The words of Martin Luther King Jr., which still resound like a bell, are repudiation to those small few. His life was a testament to the world that, when pressed, America will rise. What would he now say, 48 years after he stood on the steps of the Lincoln Memorial and dared this country to live up to its word?
Washington, D.C., is filled with grand monuments of once-prominent people — mostly on horseback — whom most of us couldn’t identify in a lineup.
It is fitting that homage was paid to those Americans who dedicated themselves to help us become what Abraham Lincoln called “a more perfect Union.”
It’s difficult, therefore, to understand why some Americans continue to hate and resent a fellow citizen who applied the tenets of Christianity as the means of acquiring justice for all of the nation’s citizens.
The words of Martin Luther King Jr., which still resound like a bell, are repudiation to those small few. His life was a testament to the world that, when pressed, America will rise.
What would he now say, 48 years after he stood on the steps of the Lincoln Memorial and dared this country to live up to its word?
Perhaps he would marvel at how much progress has been made, due in no small part to his ministry — real faith enacts real change. But he also would be deeply dismayed that a country that prides itself on its religious heritage has become so strident, angry and unforgiving.
It might be difficult for him to believe the warp speed at which we’ve made progress –– from “Bull” Connor to a black commander in chief. He would be speechless about the fact that a bloody and defiant Mississippi could produce an Oprah Winfrey, and that a black child raised in Jim Crow Birmingham would become the U.S. secretary of state.
Yet he would be frustrated that poverty still is so pervasive. Given this, he would be aghast that $120 million was spent on his monument. He would be equally disturbed that it was fashioned by Chinese laborers who had little choice.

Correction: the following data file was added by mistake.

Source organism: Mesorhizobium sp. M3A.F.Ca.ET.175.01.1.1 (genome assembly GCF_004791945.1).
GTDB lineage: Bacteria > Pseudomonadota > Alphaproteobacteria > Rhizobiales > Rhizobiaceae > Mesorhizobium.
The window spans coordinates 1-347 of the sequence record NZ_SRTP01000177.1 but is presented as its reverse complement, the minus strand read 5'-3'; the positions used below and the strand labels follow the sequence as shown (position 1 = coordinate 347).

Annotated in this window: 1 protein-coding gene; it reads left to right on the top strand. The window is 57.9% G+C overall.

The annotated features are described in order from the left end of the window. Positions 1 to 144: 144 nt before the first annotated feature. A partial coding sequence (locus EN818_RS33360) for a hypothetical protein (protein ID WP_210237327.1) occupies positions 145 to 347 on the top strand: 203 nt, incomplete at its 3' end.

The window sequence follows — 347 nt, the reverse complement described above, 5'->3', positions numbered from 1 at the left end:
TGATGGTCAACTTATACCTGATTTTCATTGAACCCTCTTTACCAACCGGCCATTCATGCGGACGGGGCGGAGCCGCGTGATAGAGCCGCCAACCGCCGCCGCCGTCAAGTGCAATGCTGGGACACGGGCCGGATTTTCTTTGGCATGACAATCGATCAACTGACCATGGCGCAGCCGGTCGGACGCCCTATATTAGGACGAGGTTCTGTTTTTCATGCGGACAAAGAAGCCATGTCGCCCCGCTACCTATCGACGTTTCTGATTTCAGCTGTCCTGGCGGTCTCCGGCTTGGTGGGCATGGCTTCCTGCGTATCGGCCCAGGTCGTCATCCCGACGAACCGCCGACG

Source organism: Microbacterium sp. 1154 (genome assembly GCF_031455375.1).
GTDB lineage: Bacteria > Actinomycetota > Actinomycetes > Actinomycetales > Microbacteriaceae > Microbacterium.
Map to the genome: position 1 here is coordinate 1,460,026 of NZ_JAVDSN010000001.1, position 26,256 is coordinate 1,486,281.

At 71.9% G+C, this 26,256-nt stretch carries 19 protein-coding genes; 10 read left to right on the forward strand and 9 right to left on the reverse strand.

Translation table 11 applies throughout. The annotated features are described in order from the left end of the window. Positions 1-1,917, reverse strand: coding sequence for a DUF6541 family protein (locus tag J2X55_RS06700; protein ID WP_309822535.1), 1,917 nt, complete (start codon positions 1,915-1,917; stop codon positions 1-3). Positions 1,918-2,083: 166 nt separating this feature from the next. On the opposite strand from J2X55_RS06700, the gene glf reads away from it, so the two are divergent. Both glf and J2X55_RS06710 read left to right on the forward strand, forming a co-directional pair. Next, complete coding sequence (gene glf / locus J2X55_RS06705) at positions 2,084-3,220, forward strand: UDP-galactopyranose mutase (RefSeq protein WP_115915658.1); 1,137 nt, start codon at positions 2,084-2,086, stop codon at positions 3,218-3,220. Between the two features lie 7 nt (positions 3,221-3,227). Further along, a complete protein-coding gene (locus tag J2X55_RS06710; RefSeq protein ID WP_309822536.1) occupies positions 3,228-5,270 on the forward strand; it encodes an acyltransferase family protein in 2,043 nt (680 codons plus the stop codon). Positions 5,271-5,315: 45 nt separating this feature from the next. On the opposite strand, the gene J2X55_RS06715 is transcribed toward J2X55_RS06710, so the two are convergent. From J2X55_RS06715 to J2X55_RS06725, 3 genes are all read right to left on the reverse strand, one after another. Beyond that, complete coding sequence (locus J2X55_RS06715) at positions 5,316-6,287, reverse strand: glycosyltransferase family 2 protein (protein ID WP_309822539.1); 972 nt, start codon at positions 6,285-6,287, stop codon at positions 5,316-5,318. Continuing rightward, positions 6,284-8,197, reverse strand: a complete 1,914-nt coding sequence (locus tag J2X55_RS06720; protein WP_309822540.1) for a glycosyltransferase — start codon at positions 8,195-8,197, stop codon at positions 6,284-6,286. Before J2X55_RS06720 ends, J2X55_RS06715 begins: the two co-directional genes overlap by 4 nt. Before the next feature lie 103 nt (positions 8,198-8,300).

While he would flattered, even grateful he hasn’t been forgotten, he would be just as annoyed by his being deified.
He would be bewildered by the epidemic of apathy and a culture that is more enthralled with TV than with the adventure that is life. He would be hurt and angered by the self-inflicted wounds of drug use, HIV infections, illegitimate birth rates, black-on-black crime, low-voter turnout and a pathology that sees no value in education.
He would wonder, when did a country that once rose to the challenge of segregation become so bereft of courage?
BANK OF JUSTICE
It might prompt him to head back to the Lincoln Memorial, to remind of us again of the work yet undone:
“When the architects of our republic wrote the magnificent words of the Constitution and the Declaration of Independence, they were signing a promissory note to which every American was to fall heir. This note was a promise that all men, yes, black men as well as white men, would be guaranteed the ‘unalienable rights’ of ‘life, liberty and the pursuit of happiness.’
“... We refuse to believe that the bank of justice is bankrupt. We refuse to believe that there are insufficient funds in the great vaults of opportunity of this nation. So we have come to cash this check — a check that will give us upon demand the riches of freedom and the security of justice.
“We have also come to this hallowed spot to remind America of the fierce urgency of now. This is no time to engage in the luxury of cooling off or to take the tranquilizing drug of gradualism. Now is the time to make real the promises of democracy.”